Frontiers, which follows roughly 30 pioneer women in Kansas, around the turn of the century, is a celebration of women and their raw strength that's never shrill, strident, or exclusive. What a pleasure to see a show about women that doesn't sacrifice stagecraft and solid story telling to an agenda. However important an agenda may be, it's rarely well served by characters who act only as mouthpieces or dialogue that's thinly veiled rhetoric. Of the half dozen or so plays I've seen in the last year that dealt with "women's issues," none succeeded in presenting flesh-and-blood women as well as this series of monologues and sketches written by four women (Valery Daemke, Doreen Dunn, Kathleen Gaffney, and Nancy Sellin).
It is 1847, and a fever of westward expansion finds a number of women facing the challenge of life on the Kansas prairie. A young woman from the east eagerly embarks on a two-month journey by stagecoach, meeting a cowboy who lives up to her romantic notions and discovering life and color in a landscape that had only been described to her as bleak. A gentle Missouri bride travels to meet a groom she's never met, contemplating a future she has no control over. A girl on a wagon train experiences her first kiss and moments later watches a girlfriend die when her bonnet ribbon brushes against a skittish horse. An intrepid Englishwoman and her brothers fail in their naive attempts to raise crops ("We have planted our little seeds and are now waiting for the food to appear") and embark on an equally disastrous buffalo hunt. An Irish wife is left alone for weeks in the middle of a drought while her husband goes in search of water. A woman raised in the east observes her children playing in the shadow of a recently lynched man and prays to God to send her back home. "But Mama," one of her children reminds her, "you are home." While none of these situations is particularly relevant today, the women's quiet power and tenacity as they battle drought, grasshoppers, tornadoes, illness, and isolation with a beguilingly human mixture of ferocity, humor, and resignation is inspiring.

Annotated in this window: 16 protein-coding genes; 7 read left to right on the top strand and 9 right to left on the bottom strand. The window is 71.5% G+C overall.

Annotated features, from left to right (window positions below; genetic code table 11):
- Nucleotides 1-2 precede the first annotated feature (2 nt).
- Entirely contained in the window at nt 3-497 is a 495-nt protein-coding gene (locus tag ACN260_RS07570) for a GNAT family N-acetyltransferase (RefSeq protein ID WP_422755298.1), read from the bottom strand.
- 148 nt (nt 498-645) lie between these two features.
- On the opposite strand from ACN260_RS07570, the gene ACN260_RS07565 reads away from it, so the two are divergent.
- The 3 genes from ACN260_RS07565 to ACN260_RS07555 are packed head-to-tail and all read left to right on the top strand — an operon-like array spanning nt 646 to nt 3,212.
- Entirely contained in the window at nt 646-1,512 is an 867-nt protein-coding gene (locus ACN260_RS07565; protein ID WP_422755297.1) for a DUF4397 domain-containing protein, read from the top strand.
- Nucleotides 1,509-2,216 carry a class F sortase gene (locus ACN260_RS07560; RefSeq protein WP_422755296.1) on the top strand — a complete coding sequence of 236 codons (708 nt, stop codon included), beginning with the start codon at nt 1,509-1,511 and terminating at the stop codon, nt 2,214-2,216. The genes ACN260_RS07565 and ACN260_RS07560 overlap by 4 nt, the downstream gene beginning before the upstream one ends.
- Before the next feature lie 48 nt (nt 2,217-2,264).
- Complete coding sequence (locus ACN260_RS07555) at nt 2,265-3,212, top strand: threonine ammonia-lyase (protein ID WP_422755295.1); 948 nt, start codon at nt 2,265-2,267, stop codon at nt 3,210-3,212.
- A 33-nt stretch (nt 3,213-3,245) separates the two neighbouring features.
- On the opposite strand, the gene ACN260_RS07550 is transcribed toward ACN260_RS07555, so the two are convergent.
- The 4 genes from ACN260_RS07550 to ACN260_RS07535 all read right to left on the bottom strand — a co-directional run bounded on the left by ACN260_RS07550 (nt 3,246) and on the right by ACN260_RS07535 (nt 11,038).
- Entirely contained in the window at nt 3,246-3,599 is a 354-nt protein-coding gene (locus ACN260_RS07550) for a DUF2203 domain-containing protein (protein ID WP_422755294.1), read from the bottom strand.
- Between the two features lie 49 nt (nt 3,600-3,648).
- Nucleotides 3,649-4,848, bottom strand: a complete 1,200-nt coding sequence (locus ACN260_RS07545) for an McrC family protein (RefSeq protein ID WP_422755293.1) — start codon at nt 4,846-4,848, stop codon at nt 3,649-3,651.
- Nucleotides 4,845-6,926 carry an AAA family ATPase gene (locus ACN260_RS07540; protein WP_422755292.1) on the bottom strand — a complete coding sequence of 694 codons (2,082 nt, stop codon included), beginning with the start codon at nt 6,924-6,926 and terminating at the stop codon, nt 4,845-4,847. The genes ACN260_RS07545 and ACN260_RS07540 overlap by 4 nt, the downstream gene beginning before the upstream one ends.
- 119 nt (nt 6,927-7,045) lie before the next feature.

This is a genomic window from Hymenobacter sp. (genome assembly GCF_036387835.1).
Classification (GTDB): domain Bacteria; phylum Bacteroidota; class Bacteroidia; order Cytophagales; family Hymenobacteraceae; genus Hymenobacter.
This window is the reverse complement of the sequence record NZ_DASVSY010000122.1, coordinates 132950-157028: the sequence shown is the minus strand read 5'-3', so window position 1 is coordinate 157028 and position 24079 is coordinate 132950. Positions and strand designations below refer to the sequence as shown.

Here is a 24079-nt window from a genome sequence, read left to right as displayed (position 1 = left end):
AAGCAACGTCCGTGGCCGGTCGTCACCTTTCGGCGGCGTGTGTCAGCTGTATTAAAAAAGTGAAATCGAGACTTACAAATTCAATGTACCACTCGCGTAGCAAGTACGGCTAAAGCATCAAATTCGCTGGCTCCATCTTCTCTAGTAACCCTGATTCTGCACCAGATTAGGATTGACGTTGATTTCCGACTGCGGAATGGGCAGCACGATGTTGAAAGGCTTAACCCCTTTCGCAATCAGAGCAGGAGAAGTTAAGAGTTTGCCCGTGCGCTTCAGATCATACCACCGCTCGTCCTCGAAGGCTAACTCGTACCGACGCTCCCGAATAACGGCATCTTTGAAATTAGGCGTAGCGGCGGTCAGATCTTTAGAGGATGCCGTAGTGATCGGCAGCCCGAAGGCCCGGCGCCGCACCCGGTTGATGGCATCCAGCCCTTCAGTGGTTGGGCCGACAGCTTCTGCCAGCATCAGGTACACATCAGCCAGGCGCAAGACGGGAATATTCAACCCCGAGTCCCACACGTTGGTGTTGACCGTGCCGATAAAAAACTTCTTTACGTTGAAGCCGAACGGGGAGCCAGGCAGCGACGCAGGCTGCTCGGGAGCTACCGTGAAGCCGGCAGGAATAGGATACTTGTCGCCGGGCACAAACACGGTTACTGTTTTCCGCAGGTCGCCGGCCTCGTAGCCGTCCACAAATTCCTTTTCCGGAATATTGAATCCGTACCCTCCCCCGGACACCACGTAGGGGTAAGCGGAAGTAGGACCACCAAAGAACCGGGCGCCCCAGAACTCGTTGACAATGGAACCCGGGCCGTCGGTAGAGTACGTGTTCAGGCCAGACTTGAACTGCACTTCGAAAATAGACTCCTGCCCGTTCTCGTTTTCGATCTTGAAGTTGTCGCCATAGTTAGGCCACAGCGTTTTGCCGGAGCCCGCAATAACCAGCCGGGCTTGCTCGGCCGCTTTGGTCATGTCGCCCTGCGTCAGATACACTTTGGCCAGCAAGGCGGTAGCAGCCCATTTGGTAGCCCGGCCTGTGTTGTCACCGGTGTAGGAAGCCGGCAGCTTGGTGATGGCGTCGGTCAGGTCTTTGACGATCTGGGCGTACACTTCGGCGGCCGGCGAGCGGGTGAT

Four excellent actresses and the spare direction of Alec Wild keep the show from veering off into superwoman cliches tinged with pioneer pathos. Karin Anglin, Celia Alice Madeoy, Morgan Rowe, and Elizabeth Swan invest their various frontierswomen with depth, brains, an occasional touch of cowardice, and absolutely no glamor. Their acting is uniformly superb, even during the weakest moment of the show, late in the second act--a tale of the abduction by Indians of two women that's so familiar it's almost trite. By this point, however, a little obligatory Indian action is not too difficult to sit through.
The Folio Theatre Company's mission is not complicated: according to the program, it aspires to be a "classically trained theatre company" and hopes to "showcase the best non-equity talent in Chicago." Judging from what I saw last weekend, its emphasis is on actor's pieces--plays with ripping good parts that demand talented actors. That can be a dicey criterion to base a season on, the obvious trap being that many plays are only as interesting as their performances.
This is the case with Folio's late-night offering, Theatre of the Film Noir by George F. Walker. It's a smoky, dimly lighted mood piece with much to offer in the way of clever dialogue--but ultimately very little to say. Yet Folio has delivered the performances, and no one can deny that the show is a lot of fun.
Set in Paris in 1944, just after the arrival of the liberation army, the play initially seems to be about a police inspector who's investigating the murder of a young communist. He's helped and hindered by the dead man's lying sister Lilliane, her German secret lover Eric, and the dead man's lover, Bernard. Oddly, the play pays little attention to the beleagured inspector and his investigation, though his monologues open and close the show; it focuses mainly on the cringing, manipulative Bernard, who's trying to live off Lilliane, who's clearly disgusted by him. It's a little like watching The Maltese Falcon from the point of view of the Peter Lorre character.
This is more than OK, since the performance of Tim Curtis as the drunken, neurotic, but always erudite Bernard is a tour de force. Every moment he's onstage is worthwhile, whether he's groveling at the feet of the menacing German lover he's threatened to expose ("Please excuse my glibness--I am quite genuinely terrified") or callously dismissing his dead lover ("I was fond of his flesh"). He delivers a weasel worthy of Peter Lorre.
Amy Carlson does less well with the rapid-fire delivery, though she looks every inch the femme fatale. Peter Blood adds irony and life to the deadpan delivery of the inspector. Alec Wild is a chilling Aryan ubermensch, and Kirk Sanders is hilarious as a childishly self-important American GI whose misplaced chivalry leads him into a mess. It would be gratifying to see such outstanding performances in a show about something other than style.
FRONTIERS Folio Theatre Company THEATRE OF THE FILM NOIR Folio Theatre Company